Lest you think that this all ended badly, some good has come out of the debacle. The columnist Lorna Dueck had a commentary piece in the Globe and Mail the following day, lucidly explaining some of the issues to a religiously-illiterate audience. Editors and commentators in the National Post, Canada's other national newspaper, came out guns a-blazing at Ms. McIlroy and the Globe and Mail for making news out of a non-issue. For a few days, there was a real public debate about the role of the media, the role of Cabinet ministers, faith and public life, and even, marginally, about evolution and creation.

But Goodyear has been burned and burned badly. While he was clearly trying to steer clear of controversy, he stepped right into it.

The real question, lying just below the surface, is this: Is there a proper place to articulate religious beliefs? Can believers find public spaces where their beliefs are respected, not targeted?

Some public figures have found respect with the media. While they are known Christians, they are not targeted, but affirmed in their beliefs. Indian and Northern Affairs Minister Chuck Strahl makes no secret of his faith. He spoke about it publicly in relation to his lung cancer at the leadership dinner prior to Canada's National Prayer Breakfast two years ago. He has made public speeches about this, and they have been reported in the media.

Cindy Klassen, gold medal speed skater, was so public about her faith during the last winter Olympics that many of us were cheering on her public testimony as much as her skating performance. The Globe and Mail itself lauded her reliance on prayer in the face of personal and family challenges in an article last fall.

During Black History Month, the U.S. Embassy in Ottawa invited Dr. William McClain, a professor from Wesley Theological Seminary, in Washington, D.C., to speak in Ottawa. He addressed his role with the civil rights movement in the 1960s when, as a teenager, he was pastor of two churches and worked alongside Martin Luther King in pressing for civil rights for African Americans. When asked how he survived being beaten, tortured and imprisoned for his peaceful civil rights work, Dr. McClain responded, "It was my faith in Jesus Christ." He went on to use this as an opportunity to expound on the gospel.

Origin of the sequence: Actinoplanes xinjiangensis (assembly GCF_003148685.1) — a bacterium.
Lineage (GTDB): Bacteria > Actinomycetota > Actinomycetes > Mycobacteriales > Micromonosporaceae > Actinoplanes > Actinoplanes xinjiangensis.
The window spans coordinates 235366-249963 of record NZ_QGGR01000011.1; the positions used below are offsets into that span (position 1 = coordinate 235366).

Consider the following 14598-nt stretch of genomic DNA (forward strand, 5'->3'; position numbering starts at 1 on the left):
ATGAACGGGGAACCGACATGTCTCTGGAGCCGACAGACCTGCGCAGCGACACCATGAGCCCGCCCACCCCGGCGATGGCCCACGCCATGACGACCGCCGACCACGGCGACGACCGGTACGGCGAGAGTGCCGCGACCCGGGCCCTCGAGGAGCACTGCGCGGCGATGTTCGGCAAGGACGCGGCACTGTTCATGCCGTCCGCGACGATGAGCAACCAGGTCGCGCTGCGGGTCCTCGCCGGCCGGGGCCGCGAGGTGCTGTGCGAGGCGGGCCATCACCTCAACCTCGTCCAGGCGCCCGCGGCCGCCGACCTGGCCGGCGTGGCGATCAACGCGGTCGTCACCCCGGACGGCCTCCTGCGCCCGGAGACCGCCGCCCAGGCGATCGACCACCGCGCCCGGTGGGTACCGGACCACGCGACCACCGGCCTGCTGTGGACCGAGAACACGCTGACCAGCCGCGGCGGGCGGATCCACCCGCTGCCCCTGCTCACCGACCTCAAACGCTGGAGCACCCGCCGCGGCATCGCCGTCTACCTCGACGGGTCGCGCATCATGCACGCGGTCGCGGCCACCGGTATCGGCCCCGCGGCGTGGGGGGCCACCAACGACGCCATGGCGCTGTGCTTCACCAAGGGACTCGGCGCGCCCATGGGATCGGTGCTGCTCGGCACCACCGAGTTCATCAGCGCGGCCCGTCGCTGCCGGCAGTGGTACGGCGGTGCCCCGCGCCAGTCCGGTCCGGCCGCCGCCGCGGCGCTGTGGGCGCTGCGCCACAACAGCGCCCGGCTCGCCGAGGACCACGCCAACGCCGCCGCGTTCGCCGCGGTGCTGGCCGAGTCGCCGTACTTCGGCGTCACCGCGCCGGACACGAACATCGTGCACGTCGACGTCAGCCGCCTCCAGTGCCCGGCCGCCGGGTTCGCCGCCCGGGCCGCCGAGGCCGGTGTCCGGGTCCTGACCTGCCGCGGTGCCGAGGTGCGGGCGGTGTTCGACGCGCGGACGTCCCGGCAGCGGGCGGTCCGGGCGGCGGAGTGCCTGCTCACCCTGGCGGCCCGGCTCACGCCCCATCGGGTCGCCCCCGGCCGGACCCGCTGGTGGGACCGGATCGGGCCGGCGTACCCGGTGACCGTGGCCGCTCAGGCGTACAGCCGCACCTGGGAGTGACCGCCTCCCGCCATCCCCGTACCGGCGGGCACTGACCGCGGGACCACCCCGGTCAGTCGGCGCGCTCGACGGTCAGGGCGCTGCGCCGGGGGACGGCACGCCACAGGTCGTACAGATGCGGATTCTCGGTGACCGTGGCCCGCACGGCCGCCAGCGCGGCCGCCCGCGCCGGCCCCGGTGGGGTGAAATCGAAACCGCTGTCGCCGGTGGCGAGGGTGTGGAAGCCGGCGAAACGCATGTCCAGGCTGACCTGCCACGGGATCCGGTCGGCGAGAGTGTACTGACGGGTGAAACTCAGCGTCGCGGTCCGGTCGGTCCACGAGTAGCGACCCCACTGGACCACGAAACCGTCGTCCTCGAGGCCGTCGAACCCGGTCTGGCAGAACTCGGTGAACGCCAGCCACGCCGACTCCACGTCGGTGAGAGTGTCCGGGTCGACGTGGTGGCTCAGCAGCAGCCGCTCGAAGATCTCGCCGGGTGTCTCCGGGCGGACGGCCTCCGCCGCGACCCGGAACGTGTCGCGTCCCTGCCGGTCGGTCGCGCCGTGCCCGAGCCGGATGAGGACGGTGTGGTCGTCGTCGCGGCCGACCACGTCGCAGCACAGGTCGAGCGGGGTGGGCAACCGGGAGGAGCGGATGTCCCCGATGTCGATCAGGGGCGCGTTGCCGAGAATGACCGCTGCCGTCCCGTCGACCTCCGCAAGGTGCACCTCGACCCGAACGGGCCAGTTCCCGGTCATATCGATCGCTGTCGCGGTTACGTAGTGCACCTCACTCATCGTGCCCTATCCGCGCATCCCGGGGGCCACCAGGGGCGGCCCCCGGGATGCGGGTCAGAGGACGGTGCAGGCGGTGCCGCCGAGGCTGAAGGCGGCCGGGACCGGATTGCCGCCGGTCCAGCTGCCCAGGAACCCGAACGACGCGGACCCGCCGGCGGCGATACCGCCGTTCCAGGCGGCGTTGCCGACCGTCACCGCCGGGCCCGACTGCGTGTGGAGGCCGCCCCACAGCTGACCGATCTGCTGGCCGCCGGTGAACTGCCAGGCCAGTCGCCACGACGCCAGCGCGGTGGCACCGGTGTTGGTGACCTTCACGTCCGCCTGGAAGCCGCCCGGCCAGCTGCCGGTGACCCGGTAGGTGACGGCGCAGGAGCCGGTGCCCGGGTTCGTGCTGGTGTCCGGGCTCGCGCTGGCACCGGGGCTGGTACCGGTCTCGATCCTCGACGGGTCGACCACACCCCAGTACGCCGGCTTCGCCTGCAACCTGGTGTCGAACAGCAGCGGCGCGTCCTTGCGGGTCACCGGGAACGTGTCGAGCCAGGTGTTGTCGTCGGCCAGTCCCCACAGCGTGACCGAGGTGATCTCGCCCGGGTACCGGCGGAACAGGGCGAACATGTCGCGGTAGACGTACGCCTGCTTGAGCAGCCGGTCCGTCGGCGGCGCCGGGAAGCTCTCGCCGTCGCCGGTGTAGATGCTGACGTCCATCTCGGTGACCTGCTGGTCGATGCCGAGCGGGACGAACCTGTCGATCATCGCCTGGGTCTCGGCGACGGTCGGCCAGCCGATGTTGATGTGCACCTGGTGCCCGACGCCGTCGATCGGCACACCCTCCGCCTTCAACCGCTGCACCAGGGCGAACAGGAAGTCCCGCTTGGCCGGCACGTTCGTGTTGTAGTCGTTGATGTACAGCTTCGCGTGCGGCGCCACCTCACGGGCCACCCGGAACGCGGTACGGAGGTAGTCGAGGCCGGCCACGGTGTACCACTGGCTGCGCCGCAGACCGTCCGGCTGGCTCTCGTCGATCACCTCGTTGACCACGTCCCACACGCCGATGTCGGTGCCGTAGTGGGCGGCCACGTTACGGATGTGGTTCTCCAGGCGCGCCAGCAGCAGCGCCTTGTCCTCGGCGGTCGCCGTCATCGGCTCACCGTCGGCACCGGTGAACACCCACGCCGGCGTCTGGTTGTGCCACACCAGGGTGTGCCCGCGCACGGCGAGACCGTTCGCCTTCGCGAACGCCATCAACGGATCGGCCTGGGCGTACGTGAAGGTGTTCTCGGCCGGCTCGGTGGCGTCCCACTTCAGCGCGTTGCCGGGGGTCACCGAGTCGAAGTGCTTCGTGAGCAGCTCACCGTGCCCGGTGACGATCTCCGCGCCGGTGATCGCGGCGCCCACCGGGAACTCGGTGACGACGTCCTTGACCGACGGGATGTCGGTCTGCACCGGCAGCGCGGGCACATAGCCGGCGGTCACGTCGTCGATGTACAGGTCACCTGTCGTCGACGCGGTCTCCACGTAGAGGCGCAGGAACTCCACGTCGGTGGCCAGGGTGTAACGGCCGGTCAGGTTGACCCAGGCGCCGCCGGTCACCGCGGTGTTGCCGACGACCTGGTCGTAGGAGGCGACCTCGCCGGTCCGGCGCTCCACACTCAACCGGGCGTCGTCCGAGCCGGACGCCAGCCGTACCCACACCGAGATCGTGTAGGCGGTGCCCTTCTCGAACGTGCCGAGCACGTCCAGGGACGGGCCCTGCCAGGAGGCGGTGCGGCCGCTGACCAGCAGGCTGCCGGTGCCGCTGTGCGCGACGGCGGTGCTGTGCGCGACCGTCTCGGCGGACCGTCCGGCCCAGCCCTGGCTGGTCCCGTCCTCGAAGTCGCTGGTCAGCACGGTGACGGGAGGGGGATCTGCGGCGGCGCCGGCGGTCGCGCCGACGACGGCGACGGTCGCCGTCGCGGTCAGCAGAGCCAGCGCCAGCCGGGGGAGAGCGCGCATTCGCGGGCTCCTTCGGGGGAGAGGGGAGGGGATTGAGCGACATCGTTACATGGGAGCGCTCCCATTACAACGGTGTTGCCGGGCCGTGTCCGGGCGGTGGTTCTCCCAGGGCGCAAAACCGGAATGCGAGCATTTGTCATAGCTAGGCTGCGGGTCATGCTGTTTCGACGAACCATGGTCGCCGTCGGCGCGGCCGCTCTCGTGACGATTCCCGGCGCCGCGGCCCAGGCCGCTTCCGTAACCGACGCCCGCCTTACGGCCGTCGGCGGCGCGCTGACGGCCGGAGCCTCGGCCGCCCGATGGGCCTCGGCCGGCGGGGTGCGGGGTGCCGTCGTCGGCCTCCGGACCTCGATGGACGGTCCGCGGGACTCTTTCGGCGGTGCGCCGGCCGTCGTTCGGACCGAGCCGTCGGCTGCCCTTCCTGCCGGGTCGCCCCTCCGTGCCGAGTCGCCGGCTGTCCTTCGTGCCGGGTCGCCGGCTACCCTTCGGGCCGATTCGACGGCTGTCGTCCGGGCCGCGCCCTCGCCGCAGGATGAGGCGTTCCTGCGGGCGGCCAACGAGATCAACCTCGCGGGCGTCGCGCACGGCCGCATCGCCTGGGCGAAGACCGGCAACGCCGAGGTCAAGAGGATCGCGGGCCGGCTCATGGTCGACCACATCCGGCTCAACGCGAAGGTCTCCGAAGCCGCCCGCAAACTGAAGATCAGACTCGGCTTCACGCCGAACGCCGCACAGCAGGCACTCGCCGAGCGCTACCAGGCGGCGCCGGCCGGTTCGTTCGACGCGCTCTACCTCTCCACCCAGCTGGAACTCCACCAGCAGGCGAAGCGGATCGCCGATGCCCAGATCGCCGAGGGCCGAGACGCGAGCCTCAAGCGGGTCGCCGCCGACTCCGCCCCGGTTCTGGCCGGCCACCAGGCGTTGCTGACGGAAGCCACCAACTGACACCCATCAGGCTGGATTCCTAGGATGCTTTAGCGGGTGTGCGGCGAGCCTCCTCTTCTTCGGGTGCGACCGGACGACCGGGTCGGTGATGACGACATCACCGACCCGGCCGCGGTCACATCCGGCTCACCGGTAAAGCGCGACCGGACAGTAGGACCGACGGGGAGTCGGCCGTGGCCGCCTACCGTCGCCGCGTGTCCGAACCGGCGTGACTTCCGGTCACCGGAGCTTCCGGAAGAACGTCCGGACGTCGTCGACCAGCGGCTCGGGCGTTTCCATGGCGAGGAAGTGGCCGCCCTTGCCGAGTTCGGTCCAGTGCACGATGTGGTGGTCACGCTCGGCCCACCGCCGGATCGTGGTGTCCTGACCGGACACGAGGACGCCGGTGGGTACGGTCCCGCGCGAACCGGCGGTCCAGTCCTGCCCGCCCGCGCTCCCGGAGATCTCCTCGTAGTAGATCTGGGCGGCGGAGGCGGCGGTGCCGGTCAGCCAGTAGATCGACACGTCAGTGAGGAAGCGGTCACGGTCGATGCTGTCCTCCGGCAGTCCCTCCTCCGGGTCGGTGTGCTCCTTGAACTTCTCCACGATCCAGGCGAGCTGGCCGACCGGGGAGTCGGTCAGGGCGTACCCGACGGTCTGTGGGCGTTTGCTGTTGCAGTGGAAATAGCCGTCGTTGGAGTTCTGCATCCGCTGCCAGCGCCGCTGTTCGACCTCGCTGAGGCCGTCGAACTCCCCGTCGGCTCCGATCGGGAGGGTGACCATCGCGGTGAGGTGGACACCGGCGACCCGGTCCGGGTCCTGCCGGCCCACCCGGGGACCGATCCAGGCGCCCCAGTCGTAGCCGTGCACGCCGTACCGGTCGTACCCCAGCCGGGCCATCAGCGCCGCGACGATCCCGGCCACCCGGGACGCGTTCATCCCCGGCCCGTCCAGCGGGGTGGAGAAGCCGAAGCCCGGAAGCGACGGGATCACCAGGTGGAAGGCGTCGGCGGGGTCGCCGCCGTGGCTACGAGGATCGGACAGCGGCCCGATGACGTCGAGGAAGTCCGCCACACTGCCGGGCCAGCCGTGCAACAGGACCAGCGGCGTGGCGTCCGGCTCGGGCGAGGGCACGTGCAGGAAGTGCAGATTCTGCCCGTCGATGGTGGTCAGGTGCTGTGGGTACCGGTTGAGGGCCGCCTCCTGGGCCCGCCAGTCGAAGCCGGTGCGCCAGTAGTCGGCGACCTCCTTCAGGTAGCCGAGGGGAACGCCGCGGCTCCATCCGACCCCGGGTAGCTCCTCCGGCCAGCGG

There are moments and times and places for public witness. And there are times when silence is more golden than words.

One of my students has been reflecting on what it means "not to be ashamed of the gospel." He is the only Christian in his workplace. He works in a fast-paced, aggressive setting where there is a great deal of swearing. Is it a problem that he is "nice"? Is it enough that he does not swear? In his work setting, few, if any, of the employees knows anyone who takes their faith seriously. For my student, merely being there, a student from a Christian university in a secular Ottawa workplace, is certainly a public witness.

None of this stops wily reporters from making news shredding the beliefs, or assumed beliefs, of a person of faith, most likely a Christian. No one in public life can escape the reality of "gotcha" journalism. Goodyear is not the first, nor will he be the last. We can only hope that people of good will shall not be swayed by such petty journalism. And we can applaud those who use good opportunities to bear public witness to their faith even in settings where it could be used against them.

 

Janet Epp Buckingham is a professor at Trinity Western University and the Director of the Laurentian Leadership Centre, an Ottawa-based, live-in, extension program focusing on leadership in public policy, business and communications.